Chicago's Home-Liberation Front
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Housing activists around the country tend to focus on liberating bank-owned properties as the clearest example of the movement’s political analysis of decommodifying human needs like shelter. But in the poorest neighborhoods of Chicago, the on-the-ground reality of ownership is even more messy. There, both residents and banks habitually give up their ownership of properties, throwing houses into legal limbo. When vacant houses are littered with animal and human feces, marijuana, used condoms and empty white bags, when the walls are covered in gang signs, when neighbors inform a group of liberators that someone had been shot just the previous night in the backyard of one of the street’s abandoned houses, it doesn’t seem to matter very much what a given building’s legal status is.
The politics of occupying homes in these neighborhoods, therefore, is not only about decommodifying housing and ameliorating homelessness. It is also about recognizing the often overlooked social contract of neighborhoods, where one abandoned home can bring down the quality of life for everyone. During the housing crisis, millions were evicted for violating their mortgage contracts, but those evictions did not only punish the homeowners; they punished everyone around them. Perhaps the question, then, is not whether the banks had the right to assert their individual contracts through mortgage repossessions, but whether they had the right to break social contracts through physical eviction. Yes, the individual houses functioned as collateral for the loans, but the survival of the neighborhoods did not. There have been moments throughout U.S. history when the courts have ruled to break contracts, including both mortgage and property-ownership contracts, when the public welfare is threatened.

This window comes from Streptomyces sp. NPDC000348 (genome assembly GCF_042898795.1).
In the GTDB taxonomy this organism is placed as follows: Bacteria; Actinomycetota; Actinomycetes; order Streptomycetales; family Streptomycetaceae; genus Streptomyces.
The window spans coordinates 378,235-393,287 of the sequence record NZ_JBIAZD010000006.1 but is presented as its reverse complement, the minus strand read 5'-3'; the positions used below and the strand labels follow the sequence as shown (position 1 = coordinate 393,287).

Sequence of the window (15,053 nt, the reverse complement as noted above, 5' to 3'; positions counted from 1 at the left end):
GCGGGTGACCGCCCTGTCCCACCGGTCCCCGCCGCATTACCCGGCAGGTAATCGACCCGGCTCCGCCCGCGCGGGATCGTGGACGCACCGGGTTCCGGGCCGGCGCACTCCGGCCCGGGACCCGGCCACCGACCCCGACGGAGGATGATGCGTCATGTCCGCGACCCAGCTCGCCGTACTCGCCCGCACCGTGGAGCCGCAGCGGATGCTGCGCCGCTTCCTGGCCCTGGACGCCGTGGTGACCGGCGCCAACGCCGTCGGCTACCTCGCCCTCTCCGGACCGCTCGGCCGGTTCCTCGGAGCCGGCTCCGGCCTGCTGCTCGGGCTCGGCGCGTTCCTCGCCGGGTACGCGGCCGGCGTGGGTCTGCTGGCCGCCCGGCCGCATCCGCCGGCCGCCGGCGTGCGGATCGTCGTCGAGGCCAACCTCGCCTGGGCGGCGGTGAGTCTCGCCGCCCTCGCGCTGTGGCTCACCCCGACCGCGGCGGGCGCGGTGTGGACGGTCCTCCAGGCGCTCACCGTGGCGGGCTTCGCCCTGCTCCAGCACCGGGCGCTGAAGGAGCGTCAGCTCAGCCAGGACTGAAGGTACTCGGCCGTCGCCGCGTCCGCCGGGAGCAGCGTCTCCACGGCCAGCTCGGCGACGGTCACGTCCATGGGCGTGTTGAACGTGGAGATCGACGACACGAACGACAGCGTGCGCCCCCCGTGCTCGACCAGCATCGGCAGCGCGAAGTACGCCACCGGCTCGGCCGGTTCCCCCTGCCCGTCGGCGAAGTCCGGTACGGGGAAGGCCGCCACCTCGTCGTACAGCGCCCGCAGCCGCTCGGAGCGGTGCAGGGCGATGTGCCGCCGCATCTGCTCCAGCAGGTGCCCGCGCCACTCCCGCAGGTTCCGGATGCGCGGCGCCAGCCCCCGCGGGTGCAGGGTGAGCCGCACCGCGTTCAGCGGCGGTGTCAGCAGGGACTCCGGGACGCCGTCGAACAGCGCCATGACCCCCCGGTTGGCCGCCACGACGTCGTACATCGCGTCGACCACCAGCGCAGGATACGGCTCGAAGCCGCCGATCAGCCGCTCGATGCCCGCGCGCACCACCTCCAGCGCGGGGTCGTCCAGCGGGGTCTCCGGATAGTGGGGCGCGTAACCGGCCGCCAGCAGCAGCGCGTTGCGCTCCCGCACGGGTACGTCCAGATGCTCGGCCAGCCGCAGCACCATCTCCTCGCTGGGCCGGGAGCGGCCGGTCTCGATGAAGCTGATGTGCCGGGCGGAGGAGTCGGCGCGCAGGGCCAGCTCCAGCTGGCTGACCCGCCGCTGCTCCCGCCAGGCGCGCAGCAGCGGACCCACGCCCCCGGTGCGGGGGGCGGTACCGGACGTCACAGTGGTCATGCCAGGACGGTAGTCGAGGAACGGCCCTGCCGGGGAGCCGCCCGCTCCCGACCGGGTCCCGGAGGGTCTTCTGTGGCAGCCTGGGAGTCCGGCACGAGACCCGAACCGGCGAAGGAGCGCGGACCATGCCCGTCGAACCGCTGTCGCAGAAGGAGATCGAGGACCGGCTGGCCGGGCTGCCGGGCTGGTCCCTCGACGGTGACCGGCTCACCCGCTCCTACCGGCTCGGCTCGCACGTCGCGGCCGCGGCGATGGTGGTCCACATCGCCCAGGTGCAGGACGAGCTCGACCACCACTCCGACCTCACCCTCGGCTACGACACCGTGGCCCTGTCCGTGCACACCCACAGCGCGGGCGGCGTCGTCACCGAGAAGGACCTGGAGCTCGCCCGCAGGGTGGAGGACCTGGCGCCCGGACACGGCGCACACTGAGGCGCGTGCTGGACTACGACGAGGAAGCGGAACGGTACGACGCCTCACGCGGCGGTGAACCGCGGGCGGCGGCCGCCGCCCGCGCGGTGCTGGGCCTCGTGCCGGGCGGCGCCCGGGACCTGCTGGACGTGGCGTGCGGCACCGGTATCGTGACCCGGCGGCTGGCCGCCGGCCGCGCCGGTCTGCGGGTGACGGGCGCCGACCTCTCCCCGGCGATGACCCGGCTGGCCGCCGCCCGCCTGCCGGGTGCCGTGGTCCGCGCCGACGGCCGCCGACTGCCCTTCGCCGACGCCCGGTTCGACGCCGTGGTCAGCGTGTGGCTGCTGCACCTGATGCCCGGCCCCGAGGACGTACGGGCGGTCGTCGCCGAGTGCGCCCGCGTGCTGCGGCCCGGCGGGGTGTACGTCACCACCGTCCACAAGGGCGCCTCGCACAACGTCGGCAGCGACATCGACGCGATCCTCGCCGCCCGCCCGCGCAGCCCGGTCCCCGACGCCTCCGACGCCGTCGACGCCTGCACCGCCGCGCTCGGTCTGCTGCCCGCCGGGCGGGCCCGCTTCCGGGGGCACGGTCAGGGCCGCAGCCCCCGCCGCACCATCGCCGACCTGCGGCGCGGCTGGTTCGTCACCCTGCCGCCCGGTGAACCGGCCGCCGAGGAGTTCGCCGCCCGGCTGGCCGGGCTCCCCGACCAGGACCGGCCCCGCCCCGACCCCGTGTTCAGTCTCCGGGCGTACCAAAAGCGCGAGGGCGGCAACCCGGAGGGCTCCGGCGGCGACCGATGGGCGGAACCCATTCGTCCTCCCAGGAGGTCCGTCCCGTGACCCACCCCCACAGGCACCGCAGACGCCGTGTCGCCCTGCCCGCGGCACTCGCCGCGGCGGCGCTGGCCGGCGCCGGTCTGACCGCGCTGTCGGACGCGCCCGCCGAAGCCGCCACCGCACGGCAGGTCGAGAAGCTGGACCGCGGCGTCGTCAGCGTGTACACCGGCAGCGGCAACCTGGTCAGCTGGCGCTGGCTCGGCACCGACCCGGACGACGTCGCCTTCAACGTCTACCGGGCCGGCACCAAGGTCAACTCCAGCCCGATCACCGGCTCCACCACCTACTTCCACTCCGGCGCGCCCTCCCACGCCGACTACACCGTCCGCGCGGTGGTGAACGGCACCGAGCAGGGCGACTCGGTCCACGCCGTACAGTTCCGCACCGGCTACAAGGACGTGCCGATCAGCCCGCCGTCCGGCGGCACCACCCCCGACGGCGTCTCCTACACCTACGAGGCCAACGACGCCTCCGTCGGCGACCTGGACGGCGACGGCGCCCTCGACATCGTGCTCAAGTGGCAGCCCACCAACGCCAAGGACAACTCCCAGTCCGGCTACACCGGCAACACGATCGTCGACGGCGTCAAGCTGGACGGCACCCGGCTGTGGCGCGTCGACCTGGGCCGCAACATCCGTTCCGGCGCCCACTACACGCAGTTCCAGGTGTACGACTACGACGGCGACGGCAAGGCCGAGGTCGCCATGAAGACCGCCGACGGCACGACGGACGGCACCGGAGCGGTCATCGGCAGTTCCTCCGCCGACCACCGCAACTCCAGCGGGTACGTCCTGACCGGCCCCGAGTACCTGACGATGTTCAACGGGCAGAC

Even an afternoon’s tour of South Chicago will reveal that we are in one of those moments in which something will have to break. The city is cutting funding for shelters in order to spend millions tearing down vacant buildings. And at a time like this, a growing number of people are deciding that the most rational thing to do is — in the words of J.R. Fleming of the Chicago Anti-Eviction Campaign — “play matchmaker to pair peopleless homes with homeless people.”